Over the last few days, I have been working on mutual authentication / client certificates. While working on it, I learnt a few concepts and tools that could be useful to others.
This blog was originally published here: Mutual auth & Certificate Revocation – Technology 2.0.
What is Mutual Authentication?
According to the Microsoft TechNet,
Mutual Authentication is a security feature in which a client process must prove its identity to a server, and the server must prove its identity to the client, before any application traffic is sent over the client-to-server connection.
Basically, it is a process where the client and server both have to present a certificate and both have to be verified for the TLS handshake to complete before the request/response to begin.
Why is it different?
In the normal TLS handshake (like regular HTTPS websites), the burden of proof is on the server. That is, when I connect to my travel site, I need to be sure that I am actually talking to the travel website's server and not somebody else. I will gain my access by providing credentials. This is fine for most situations.
However, imagine I am an agent can can do bulk bookings. I may want lines of credit and confirmed bookings before my payment goes through. In such scenario, the travel site would go through extra verifications and ask for some deposit. Finally, they may give me a client certificate to ensure that they know that is actually me doing the booking.
As another use case, when your phone tries to talk to app store, it would need to prove that is indeed an Apple / Android device before proceeding with the app updates. The device manufacturer can embed the client certificate when the phone is manufactured so that it can be trusted.
CodeProject has an excellent article on setting up and testing this kind of a setup.
Certificate Verification challenge
In a normal TLS handshake, the server presents it's certificate and intermediaries. Browsers have pre-loaded "Root" certificates. Using the root, the browser builds a trust chain and decides if it can trust or not trust the certificate.
A problem with this approach is that servers may be compromised. If a TLS cerificate is revoked by a CA, the browser will never know. To work-around this, 2 techniques are in use. These techniques try to ensure that when a server sends a certificate, the browser can query the certificate authority (CA) to see if the certificate is still valid.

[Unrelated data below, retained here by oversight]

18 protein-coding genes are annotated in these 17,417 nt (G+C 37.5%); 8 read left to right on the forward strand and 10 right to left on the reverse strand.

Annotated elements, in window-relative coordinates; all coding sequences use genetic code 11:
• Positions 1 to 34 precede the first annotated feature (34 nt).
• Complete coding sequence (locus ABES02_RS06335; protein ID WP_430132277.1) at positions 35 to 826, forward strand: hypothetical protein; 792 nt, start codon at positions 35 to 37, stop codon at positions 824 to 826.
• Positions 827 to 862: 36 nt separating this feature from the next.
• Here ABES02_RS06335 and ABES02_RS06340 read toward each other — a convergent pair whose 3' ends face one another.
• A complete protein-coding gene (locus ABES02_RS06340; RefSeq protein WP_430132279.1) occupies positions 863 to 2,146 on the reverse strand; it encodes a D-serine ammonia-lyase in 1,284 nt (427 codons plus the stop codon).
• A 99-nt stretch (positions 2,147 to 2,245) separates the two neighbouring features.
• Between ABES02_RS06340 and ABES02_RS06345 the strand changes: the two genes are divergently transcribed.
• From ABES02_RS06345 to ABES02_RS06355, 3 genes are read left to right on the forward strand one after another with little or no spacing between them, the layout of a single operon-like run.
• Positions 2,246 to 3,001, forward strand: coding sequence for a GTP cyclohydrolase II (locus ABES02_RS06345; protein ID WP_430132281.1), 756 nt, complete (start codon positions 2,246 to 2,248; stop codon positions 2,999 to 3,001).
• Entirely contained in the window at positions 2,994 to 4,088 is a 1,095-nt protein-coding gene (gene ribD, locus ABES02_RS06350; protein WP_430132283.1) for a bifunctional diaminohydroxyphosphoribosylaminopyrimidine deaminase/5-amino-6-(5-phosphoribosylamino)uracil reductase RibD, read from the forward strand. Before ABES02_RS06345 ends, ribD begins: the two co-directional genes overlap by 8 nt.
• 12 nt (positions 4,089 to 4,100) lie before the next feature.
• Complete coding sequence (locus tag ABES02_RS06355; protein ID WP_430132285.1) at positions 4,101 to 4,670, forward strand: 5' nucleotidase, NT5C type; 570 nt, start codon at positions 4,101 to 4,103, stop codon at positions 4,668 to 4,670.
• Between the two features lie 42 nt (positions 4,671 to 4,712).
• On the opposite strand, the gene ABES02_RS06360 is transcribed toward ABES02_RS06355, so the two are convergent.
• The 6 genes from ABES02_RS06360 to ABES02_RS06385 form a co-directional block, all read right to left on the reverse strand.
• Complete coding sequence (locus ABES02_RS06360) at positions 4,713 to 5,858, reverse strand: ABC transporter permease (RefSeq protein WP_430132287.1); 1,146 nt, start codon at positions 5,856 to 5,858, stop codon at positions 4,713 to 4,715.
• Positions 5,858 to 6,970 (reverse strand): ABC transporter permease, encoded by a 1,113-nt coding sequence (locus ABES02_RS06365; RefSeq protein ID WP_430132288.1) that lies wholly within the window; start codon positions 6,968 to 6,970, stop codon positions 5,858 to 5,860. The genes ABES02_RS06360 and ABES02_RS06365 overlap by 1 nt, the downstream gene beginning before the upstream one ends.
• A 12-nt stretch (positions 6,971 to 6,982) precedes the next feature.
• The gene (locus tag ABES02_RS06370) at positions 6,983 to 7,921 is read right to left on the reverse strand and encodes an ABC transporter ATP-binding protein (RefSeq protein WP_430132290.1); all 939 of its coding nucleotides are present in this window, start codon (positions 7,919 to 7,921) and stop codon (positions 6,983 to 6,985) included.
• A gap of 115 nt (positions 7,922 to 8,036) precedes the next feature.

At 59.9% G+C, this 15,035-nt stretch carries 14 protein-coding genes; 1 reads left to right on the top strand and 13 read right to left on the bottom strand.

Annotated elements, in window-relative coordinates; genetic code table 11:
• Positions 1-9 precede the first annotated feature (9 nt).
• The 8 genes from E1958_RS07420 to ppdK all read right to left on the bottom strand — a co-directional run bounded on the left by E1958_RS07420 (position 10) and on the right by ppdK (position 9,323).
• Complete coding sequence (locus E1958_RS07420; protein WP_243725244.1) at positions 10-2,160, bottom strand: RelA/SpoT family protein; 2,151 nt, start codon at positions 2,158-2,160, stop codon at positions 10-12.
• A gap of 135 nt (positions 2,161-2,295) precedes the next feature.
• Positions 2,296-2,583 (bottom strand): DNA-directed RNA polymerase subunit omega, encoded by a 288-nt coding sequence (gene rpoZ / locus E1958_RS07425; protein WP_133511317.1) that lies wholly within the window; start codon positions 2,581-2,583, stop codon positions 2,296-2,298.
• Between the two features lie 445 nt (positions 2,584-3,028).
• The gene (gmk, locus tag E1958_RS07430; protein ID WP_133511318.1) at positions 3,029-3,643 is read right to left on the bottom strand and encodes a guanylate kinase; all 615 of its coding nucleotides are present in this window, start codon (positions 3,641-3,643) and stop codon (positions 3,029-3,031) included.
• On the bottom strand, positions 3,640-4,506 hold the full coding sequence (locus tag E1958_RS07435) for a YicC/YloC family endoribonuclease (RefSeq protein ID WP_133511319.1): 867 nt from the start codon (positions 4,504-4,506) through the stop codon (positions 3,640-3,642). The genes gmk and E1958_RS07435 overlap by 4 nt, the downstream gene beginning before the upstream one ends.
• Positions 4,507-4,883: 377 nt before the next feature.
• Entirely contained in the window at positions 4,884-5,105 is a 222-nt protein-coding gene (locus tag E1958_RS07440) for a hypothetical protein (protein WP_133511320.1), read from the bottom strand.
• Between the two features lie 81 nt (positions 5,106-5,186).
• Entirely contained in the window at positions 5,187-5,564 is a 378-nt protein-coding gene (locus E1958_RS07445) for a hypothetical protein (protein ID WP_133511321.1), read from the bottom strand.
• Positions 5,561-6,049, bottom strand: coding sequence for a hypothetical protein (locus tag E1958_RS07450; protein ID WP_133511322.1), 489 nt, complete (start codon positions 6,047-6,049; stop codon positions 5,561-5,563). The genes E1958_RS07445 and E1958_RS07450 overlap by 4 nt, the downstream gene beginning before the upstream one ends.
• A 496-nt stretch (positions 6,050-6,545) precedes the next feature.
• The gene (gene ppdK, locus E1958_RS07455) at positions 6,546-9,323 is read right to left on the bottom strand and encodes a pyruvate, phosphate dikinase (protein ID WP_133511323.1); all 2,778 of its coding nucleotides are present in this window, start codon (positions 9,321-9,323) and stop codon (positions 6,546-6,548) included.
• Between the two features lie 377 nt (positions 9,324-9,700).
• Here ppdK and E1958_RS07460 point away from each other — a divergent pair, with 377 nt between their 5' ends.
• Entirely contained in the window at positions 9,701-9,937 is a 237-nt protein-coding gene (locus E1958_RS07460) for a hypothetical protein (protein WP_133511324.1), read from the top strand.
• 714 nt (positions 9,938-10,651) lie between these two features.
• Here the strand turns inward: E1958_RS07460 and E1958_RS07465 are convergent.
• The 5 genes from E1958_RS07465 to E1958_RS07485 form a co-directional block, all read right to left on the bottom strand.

- Certificate Revocation List (CRL): In this approach, the Certificate Authority (CA) publishes a list of certificates it has issued and it's status. The list is published at a fixed period or right after a certificate is revoked. The primary challenge with this approach is this CRL list keeps growing and overtime can get unwieldy.
- Online Certificate Status Protocol (OCSP): In this case,
the TLS certificate will list an OCSP domain. The client can send a request to this OCSP server with the cert that it is trying to verify. The OCSP responder then says if the certificate is valid or invalid. In this case, the response is of fixed length. Request is not unwieldy as well.
Both CRL and OCSP response can be digitally signed. OCSP provides a way to send a nonce value to reduce the risk of replay attacks. Unfortunately, not many responders support it and hence it is not very effective.
Browser support for Certificate revocation
There is an excellent but dated article on browser support at Spiderlabs titled "Defective by Design? - Certificate Design in modern browsers".
According to Wikipedia and a blog post by Maikel, here's the status:
- Safari supports OCSP checking
- IE, Opera and Firefox support CRL and OCSP. They do a soft-fail. That is, if the CRL/OCSP server is not reachable, the cert is loaded normally.
- Chrome does not perform OCSP/CRL checks directly. It can be enabled if required. Chrome believes that all methods are currently not very effective and they follow a strategy outlined in their CRLSets page.
Command Line check for OCSP